In the world of filmmaking, a trailer is a short promotional video that explains a movie to audiences and can be used as an effective means of selling it. They’re an essential part of any film marketing campaign and can help you get financing, but they need to be made well if they’re going to be effective.

A trailer is a wheeled vehicle that cannot move on its own; it needs to be hitched to a truck, van, or other vehicle. Trailers were first used to tow boats, but today they’re commonly a vehicle for holding movies that will be shown in theaters.

Trailers can be made from any footage you have gathered, and they can be edited with all the same tools as other short films. There are a variety of software packages that make it easy to create trailers for any project, but you’ll need to follow certain rules to ensure your film has the best chance at grabbing attention.

1. A great trailer tells a story

The best movie trailers don’t just explain the plot of a film, they also have a story to them, and they do it in an engaging way. They usually take three stages to tell the story – introducing the main characters, setting up an incident that sets them on their journey, and revealing their final resolution.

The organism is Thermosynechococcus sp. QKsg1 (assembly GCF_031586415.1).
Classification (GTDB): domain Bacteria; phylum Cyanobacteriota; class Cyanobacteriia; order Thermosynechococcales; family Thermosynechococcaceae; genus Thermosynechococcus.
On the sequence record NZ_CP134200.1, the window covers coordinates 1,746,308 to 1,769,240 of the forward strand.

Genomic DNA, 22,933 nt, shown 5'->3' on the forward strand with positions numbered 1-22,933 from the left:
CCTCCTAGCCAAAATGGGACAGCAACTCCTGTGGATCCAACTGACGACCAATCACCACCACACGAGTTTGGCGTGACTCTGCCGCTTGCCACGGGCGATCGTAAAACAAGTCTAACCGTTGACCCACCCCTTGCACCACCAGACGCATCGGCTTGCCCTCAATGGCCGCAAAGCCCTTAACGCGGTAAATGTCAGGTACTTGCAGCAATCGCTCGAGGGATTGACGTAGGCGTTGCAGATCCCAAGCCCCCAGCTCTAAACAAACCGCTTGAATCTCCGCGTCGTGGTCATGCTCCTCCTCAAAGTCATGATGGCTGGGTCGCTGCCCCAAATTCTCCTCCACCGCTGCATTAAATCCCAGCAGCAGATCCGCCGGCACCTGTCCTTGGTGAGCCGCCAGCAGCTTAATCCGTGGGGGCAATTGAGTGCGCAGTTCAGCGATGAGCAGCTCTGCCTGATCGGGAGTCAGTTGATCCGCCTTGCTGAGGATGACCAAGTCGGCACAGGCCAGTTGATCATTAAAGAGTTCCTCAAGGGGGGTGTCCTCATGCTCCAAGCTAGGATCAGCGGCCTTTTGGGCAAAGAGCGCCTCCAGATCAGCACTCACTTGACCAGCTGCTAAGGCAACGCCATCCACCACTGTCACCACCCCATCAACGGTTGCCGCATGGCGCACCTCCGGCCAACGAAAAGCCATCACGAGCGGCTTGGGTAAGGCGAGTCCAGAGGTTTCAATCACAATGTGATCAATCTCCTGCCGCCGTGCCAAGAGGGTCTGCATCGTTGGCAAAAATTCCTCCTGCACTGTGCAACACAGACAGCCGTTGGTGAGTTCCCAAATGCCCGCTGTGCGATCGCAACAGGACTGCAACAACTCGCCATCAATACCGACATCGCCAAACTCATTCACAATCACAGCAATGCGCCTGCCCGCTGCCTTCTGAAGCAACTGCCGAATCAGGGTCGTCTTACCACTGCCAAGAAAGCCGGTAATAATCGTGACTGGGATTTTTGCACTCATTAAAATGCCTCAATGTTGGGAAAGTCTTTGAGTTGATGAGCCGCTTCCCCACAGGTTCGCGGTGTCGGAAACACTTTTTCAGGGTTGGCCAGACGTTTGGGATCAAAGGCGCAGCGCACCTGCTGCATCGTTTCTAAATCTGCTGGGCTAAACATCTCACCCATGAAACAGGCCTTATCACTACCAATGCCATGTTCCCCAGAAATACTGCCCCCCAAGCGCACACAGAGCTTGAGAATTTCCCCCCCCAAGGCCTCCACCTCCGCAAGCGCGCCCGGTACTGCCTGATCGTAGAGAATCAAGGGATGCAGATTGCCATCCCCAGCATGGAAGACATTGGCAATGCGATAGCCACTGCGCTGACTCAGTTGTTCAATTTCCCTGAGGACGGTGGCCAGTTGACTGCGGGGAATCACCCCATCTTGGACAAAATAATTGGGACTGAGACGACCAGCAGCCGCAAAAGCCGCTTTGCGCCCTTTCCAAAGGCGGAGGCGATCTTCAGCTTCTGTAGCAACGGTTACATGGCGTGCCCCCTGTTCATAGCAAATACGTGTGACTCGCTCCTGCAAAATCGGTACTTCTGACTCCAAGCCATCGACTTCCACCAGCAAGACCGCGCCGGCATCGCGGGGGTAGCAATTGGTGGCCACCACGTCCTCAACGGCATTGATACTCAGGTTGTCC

2. Use music in your trailer

Music tells the audience how they’re supposed to feel and is a powerful tool for setting a mood, especially in trailers. Whether you’re creating an official trailer for official marketing or an experimental piece that will be uploaded to a website, music can set the tone and convey emotion.

3. Sound effects are a must for any good trailer

When you’re editing, be sure to include sound effects, particularly in scenes that are not filmed in the same location as the rest of your footage. From distant sounds of battle to ambient futuristic noises, adding these elements to your footage can be a powerful tool in conveying a mood and setting the scene for the rest of your trailer.

4. Use interview footage to build drama

One of the best ways to add drama to your trailer is to use interviews. This is a low-cost, effective way to create tension and add personality to your piece. It also works in any genre, and will give your project an edge over competitors that don’t use this method.

5. Use unscripted shots

If you’re able to, try to create a scene that doesn’t have any script in it at all. This will add to the mystery and intrigue of the trailer and allow you to play with your storytelling in new ways.

6. Edit in stereo with audio mixers

Using stereo sound to create the right mood for your project can be an effective way to build a sense of place and give your trailer an immersive atmosphere. Having your music or sound effects mixed in stereo can make transitions between scenes more natural and compelling. It can also help you avoid the common mistake of cutting out audio when trying to speed up the pace of a trailer.